Demographic data for the September 2014 quarter released by the Australian Bureau of Statistics (ABS) last week shows the fewest interstate movements in many years over the quarter.

Across Australia, homes are being owned for longer, with the average number of years a capital city house is owned climbing from 6.8 years a decade ago to 10.5 years over the past twelve months.

Demographic data from the ABS showed that over the September 2014 quarter, there were just 70,789 interstate movements by Australian residents. The 70,789 interstate movements over the quarter represents the fewest interstate movements since the December 1993 quarter when there were 70,445 movements.

Over the 12 months to September 2014 there were 342,089 interstate movements, the fewest since the 12 months to June 2013. Based on an estimated national population of 23.581 million persons, a record low 1.45% of residents have moved interstate over the past year.


Quarterly and 4 quarter average interstate movements across Australia


The differing levels of interstate arrivals and departures also tell you a lot about the current drivers and detractors of the capital city housing markets.

Over the past 12 months there were 86,812 arrivals and 93,117 departures resulting in a net loss of 6,305 residents. NSW has historically recorded a net loss in interstate migrants, however, the 6,305 loss of residents from the state is actually the lowest on record. As the chart shows, departures have trended lower over recent years while arrivals been fairly consistent.

NSW – net annual interstate migration


Vic recorded 71,407 arrivals and 62,952 departures over the past year resulting in a net gain of 8,455 residents. The 8,455 gain is a near record-high with arrivals sitting at their highest levels since 2004 and departures having been relatively unchanged over recent years.

Vic – net annual interstate migration


Over the past 12 months Qld has gained 5,942 residents from interstate migration, made-up of 86,370 arrivals and 80,428 departures. Arrivals from interstate to Qld have been trending lower for the past 10 years while departures are currently at an elevated level.

Qld – net annual interstate migration


South Australia recorded 22,189 interstate arrivals and 25,122 departures resulting in a net loss of 2,933 residents. Arrivals are at their lowest levels since 1987 currently while departures are at their highest levels since 2009.

SA – net annual interstate migration


After peaking at 11,425 over the year to September 2012, net interstate migration has fallen to just 291 persons. Over the year there were 33,787 arrivals, the lowest since June 2010, and 33,496 departures, which is the highest level since 2009.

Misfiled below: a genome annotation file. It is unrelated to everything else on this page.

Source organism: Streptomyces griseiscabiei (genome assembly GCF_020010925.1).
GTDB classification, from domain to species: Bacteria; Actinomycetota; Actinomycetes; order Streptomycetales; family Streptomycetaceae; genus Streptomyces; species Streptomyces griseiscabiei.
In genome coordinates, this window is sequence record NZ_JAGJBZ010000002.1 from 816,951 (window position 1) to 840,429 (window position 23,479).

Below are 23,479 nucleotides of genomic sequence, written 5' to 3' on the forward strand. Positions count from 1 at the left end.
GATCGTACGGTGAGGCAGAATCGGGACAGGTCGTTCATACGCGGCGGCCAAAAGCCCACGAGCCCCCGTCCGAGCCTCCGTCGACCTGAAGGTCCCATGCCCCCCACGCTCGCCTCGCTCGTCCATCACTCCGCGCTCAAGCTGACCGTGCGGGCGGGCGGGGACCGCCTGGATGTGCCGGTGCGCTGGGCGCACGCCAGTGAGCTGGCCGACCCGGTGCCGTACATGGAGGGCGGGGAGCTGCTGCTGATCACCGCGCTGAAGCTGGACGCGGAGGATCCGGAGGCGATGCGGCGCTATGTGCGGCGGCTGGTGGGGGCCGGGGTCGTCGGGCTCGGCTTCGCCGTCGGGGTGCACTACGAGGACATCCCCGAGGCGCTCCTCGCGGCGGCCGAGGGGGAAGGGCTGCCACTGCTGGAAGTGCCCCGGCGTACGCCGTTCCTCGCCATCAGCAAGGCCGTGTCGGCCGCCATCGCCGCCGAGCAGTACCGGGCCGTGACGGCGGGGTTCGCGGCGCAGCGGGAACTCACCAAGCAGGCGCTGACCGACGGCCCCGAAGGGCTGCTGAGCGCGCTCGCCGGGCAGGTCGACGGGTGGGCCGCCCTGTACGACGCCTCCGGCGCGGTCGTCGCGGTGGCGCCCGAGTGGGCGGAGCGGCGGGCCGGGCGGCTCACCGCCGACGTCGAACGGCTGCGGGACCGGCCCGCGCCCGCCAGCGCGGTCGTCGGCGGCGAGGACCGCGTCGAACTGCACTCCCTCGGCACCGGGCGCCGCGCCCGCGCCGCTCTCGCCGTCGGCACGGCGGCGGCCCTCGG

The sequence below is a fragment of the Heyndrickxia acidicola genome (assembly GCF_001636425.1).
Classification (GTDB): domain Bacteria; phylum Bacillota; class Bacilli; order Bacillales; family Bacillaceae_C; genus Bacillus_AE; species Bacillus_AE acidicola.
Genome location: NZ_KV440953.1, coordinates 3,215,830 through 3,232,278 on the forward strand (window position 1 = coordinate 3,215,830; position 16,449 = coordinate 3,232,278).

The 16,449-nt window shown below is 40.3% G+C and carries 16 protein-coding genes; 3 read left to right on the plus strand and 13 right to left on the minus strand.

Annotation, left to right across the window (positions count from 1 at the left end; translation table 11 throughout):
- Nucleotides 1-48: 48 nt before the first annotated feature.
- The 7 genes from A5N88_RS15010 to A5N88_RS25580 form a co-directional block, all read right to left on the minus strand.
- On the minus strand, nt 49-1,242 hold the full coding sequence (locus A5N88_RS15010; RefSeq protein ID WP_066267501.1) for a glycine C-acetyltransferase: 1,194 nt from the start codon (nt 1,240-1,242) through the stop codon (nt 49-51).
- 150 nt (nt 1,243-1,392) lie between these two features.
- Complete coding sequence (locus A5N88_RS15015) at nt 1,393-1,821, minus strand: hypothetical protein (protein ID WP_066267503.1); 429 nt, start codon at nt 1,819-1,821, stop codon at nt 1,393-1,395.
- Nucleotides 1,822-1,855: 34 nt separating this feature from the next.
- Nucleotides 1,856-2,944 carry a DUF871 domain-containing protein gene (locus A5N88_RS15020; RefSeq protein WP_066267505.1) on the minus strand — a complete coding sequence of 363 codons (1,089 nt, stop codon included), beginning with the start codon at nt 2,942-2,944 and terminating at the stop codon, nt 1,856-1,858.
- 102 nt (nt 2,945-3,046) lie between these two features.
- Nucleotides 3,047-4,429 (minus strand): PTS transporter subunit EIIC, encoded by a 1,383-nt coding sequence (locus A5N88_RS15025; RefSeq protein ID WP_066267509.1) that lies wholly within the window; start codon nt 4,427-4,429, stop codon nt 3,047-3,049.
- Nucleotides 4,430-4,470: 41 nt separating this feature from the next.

WA – net annual interstate migration


Over the past 12 months there were 10,355 arrivals and 11,321 departures from the state resulting in a net outflow of 966 residents. Departures have been trending lower since 1999 while arrivals have trended lower recently following an uptick from 2010 to 2012.

Over the past year, NT recorded a net loss of 3,383 residents to other state with 13,856 arrivals compared to 17,239 departures. Departures are sitting at an inflated level at around highs not seen since 2003 while arrivals are at their lowest levels since 1988.

The ACT has recorded 17,313 arrivals over the past year and they are sitting at their lowest levels since 2004. Meanwhile there were 18,414 departures which is lower than recent levels but very high on an historic basis.


There is a stark contrast between the mining and non-mining states when it comes to demographic factors. Interstate migration has been trending lower in the mining states and higher in the non-mining states. A similar trend can be seen in the rate of overseas migration as well. Fewer migrants translates to less demand for housing. The rate of interstate migration varies greatly on a state-by-state basis however, the rate of net interstate migration is at a record high in Vic and the net loss in NSW is at a record low. This means a higher proportion of residents are staying in these states and this is clearly having an impact on capital city housing markets in these two states. On the flip-side, Qld and WA have typically been the benefactors of the outflow of population from NSW and Vic and are now feeling the effects of lower net interstate migration which can be attributed to fewer employment opportunities as construction of large mining related infrastructure projects wind down.

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